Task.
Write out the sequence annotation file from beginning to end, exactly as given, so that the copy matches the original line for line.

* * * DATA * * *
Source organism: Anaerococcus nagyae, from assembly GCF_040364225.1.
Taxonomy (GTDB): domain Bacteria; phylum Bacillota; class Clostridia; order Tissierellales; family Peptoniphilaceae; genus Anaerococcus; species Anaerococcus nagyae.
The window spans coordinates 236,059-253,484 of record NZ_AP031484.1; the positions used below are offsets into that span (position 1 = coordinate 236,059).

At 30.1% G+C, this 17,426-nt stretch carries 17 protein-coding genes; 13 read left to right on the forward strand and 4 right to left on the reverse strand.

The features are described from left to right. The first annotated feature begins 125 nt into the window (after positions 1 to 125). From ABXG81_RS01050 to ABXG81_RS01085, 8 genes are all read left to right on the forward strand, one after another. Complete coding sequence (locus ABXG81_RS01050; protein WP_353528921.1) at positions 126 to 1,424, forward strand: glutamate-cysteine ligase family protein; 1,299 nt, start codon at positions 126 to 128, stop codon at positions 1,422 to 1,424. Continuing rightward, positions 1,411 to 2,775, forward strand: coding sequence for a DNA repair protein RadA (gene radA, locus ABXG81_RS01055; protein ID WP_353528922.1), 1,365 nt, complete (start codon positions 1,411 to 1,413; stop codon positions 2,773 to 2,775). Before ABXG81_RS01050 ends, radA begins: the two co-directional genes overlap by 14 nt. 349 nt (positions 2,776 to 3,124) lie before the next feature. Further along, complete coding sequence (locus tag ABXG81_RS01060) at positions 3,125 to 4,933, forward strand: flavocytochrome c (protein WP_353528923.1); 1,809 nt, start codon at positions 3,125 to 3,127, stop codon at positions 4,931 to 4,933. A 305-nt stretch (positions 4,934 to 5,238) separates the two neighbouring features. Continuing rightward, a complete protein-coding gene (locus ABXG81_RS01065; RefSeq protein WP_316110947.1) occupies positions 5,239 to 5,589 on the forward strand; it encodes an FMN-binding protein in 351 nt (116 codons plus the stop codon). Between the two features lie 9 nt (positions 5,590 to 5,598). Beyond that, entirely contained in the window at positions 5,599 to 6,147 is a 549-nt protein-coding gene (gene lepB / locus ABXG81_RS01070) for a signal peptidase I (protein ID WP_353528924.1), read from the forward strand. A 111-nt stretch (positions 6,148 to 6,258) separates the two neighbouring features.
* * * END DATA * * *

Source organism: Anaerococcus nagyae, from assembly GCF_040364225.1.
Taxonomy (GTDB): domain Bacteria; phylum Bacillota; class Clostridia; order Tissierellales; family Peptoniphilaceae; genus Anaerococcus; species Anaerococcus nagyae.
The window spans coordinates 236,059-253,484 of record NZ_AP031484.1; the positions used below are offsets into that span (position 1 = coordinate 236,059).

At 30.1% G+C, this 17,426-nt stretch carries 17 protein-coding genes; 13 read left to right on the forward strand and 4 right to left on the reverse strand.

The features are described from left to right. The first annotated feature begins 125 nt into the window (after positions 1 to 125). From ABXG81_RS01050 to ABXG81_RS01085, 8 genes are all read left to right on the forward strand, one after another. Complete coding sequence (locus ABXG81_RS01050; protein WP_353528921.1) at positions 126 to 1,424, forward strand: glutamate-cysteine ligase family protein; 1,299 nt, start codon at positions 126 to 128, stop codon at positions 1,422 to 1,424. Continuing rightward, positions 1,411 to 2,775, forward strand: coding sequence for a DNA repair protein RadA (gene radA, locus ABXG81_RS01055; protein ID WP_353528922.1), 1,365 nt, complete (start codon positions 1,411 to 1,413; stop codon positions 2,773 to 2,775). Before ABXG81_RS01050 ends, radA begins: the two co-directional genes overlap by 14 nt. 349 nt (positions 2,776 to 3,124) lie before the next feature. Further along, complete coding sequence (locus tag ABXG81_RS01060) at positions 3,125 to 4,933, forward strand: flavocytochrome c (protein WP_353528923.1); 1,809 nt, start codon at positions 3,125 to 3,127, stop codon at positions 4,931 to 4,933. A 305-nt stretch (positions 4,934 to 5,238) separates the two neighbouring features. Continuing rightward, a complete protein-coding gene (locus ABXG81_RS01065; RefSeq protein WP_316110947.1) occupies positions 5,239 to 5,589 on the forward strand; it encodes an FMN-binding protein in 351 nt (116 codons plus the stop codon). Between the two features lie 9 nt (positions 5,590 to 5,598). Beyond that, entirely contained in the window at positions 5,599 to 6,147 is a 549-nt protein-coding gene (gene lepB / locus ABXG81_RS01070) for a signal peptidase I (protein ID WP_353528924.1), read from the forward strand. A 111-nt stretch (positions 6,148 to 6,258) separates the two neighbouring features.